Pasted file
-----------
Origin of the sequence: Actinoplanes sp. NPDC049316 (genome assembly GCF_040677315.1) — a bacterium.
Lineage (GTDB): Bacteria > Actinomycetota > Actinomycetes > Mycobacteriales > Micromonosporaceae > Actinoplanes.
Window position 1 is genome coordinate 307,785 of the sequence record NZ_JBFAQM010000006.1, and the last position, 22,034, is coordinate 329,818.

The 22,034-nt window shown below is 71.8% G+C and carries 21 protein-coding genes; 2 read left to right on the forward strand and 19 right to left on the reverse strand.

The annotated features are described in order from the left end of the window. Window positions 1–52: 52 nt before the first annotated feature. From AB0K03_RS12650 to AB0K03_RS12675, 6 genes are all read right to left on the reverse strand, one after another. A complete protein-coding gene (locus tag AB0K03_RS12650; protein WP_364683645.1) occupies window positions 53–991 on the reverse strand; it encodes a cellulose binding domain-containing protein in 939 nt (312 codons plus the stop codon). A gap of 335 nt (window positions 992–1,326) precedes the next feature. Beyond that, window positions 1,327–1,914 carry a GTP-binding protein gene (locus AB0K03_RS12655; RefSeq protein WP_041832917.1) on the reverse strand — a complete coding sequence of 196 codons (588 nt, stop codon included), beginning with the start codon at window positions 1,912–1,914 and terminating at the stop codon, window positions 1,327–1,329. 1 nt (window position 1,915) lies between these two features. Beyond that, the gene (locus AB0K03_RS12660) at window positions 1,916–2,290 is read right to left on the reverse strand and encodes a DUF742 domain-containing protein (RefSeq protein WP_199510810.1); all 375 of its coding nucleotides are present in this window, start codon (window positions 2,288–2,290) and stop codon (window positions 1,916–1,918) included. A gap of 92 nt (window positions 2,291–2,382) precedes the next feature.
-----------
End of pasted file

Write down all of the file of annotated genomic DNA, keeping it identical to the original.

Origin of the sequence: Actinoplanes sp. NPDC049316 (genome assembly GCF_040677315.1) — a bacterium.
Lineage (GTDB): Bacteria > Actinomycetota > Actinomycetes > Mycobacteriales > Micromonosporaceae > Actinoplanes.
Window position 1 is genome coordinate 307,785 of the sequence record NZ_JBFAQM010000006.1, and the last position, 22,034, is coordinate 329,818.

The 22,034-nt window shown below is 71.8% G+C and carries 21 protein-coding genes; 2 read left to right on the forward strand and 19 right to left on the reverse strand.

The annotated features are described in order from the left end of the window. Window positions 1–52: 52 nt before the first annotated feature. From AB0K03_RS12650 to AB0K03_RS12675, 6 genes are all read right to left on the reverse strand, one after another. A complete protein-coding gene (locus tag AB0K03_RS12650; protein WP_364683645.1) occupies window positions 53–991 on the reverse strand; it encodes a cellulose binding domain-containing protein in 939 nt (312 codons plus the stop codon). A gap of 335 nt (window positions 992–1,326) precedes the next feature. Beyond that, window positions 1,327–1,914 carry a GTP-binding protein gene (locus AB0K03_RS12655; RefSeq protein WP_041832917.1) on the reverse strand — a complete coding sequence of 196 codons (588 nt, stop codon included), beginning with the start codon at window positions 1,912–1,914 and terminating at the stop codon, window positions 1,327–1,329. 1 nt (window position 1,915) lies between these two features. Beyond that, the gene (locus AB0K03_RS12660) at window positions 1,916–2,290 is read right to left on the reverse strand and encodes a DUF742 domain-containing protein (RefSeq protein WP_199510810.1); all 375 of its coding nucleotides are present in this window, start codon (window positions 2,288–2,290) and stop codon (window positions 1,916–1,918) included. A gap of 92 nt (window positions 2,291–2,382) precedes the next feature.